Western Region rivers polluted by mining activities – Research
Research conducted by the Council for Scientific and Industrial Research (CSIR) has established that many communities in the Western Region face serious health risk from water bodies heavily polluted by small-scale mining activities.
It further established that small-scale mining activities had extensively damaged the soil and forest in the region, posing a serious threat to sustainable development and posterity.
According to the research, the River Ankobra, which is the main source of drinking water for many communities in the region, is one of the heavily polluted water bodies.
High concentrations of arsenic, manganese, mercury and lead were found in the drinking water of some of the communities during the research.
These were made known at a seminar in Accra yesterday by a team of researchers from the CSIR who undertook the research.
Scientists say the inhalation of mercury vapour could cause memory and speech loss, numbness, vision problems, convulsion and, in some cases, death.
Lead poisoning could also cause anaemia, weakness, constipation, colic, palsy and paralysis of the wrists and ankles, apart from reducing intelligence in children, delay in psycho-motor development, impair memory and hearing problems.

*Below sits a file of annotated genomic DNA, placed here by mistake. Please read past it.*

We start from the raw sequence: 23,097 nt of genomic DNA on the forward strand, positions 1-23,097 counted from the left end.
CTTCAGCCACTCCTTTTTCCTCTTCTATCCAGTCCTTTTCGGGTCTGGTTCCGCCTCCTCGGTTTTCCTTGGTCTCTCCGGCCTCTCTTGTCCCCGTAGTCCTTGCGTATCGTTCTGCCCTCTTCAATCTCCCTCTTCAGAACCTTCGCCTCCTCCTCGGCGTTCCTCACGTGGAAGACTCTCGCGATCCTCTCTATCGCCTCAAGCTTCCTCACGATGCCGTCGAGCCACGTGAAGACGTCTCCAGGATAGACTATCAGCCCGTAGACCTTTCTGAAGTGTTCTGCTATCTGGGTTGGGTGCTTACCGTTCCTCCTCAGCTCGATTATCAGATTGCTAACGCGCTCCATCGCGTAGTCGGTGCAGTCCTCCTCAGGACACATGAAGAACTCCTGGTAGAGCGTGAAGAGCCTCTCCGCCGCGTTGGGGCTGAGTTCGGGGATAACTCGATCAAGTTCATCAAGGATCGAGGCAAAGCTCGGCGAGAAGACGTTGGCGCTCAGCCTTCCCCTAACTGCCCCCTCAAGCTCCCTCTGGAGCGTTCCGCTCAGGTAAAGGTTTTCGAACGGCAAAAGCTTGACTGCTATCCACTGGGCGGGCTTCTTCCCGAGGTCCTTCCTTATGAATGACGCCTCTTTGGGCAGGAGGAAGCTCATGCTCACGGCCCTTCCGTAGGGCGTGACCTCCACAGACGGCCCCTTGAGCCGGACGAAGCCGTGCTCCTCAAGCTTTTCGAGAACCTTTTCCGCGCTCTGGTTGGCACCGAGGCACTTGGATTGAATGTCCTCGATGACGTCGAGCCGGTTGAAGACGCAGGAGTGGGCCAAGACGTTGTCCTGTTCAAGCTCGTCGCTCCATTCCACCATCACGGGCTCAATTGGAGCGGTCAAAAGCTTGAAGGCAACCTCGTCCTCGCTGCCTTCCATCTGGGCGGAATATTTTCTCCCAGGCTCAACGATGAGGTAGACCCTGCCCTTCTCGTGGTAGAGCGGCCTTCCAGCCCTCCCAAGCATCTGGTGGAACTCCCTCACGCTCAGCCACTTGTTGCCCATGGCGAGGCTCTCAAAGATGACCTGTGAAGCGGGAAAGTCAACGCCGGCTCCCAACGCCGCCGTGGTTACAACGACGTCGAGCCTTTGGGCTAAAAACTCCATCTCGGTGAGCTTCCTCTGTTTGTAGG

One of the researchers, Dr O. D. Ansa-Asare, called on regulatory bodies such as the Environmental Protection Agency (EPA) and the Minerals Commission to control the activities of small-scale miners to avoid disaster in the future.
He underscored the need to assist small-scale miners with the requisite technology to refine gold to avoid polluting water bodies.
Dr Ansa-Asare, who is the Head of the Environmental Chemistry Division of the CSIR, said given the seriousness of the situation, it was important for the regulatory bodies to act promptly to save the country’s water bodies.
For his part, the Chief Scientist at the Forest Research Institute of the CSIR, Dr D. Blay, said small-scale mining had led to widespread destruction of the forest cover in the Western Region.
He said generally the country lost forest area equivalent to a football field every day, a situation which he described as a very worrying development.
The Deputy Director-General of the CSIR, Dr (Mrs) R. E. M. Entsuah- Mensah, who chaired the function, said the essence of the seminar was to let the nation know about the findings of the research.
She appealed for sponsorship to enable researchers of the CSIR to undertake more studies that would enhance national development.
Source: Daily Graphic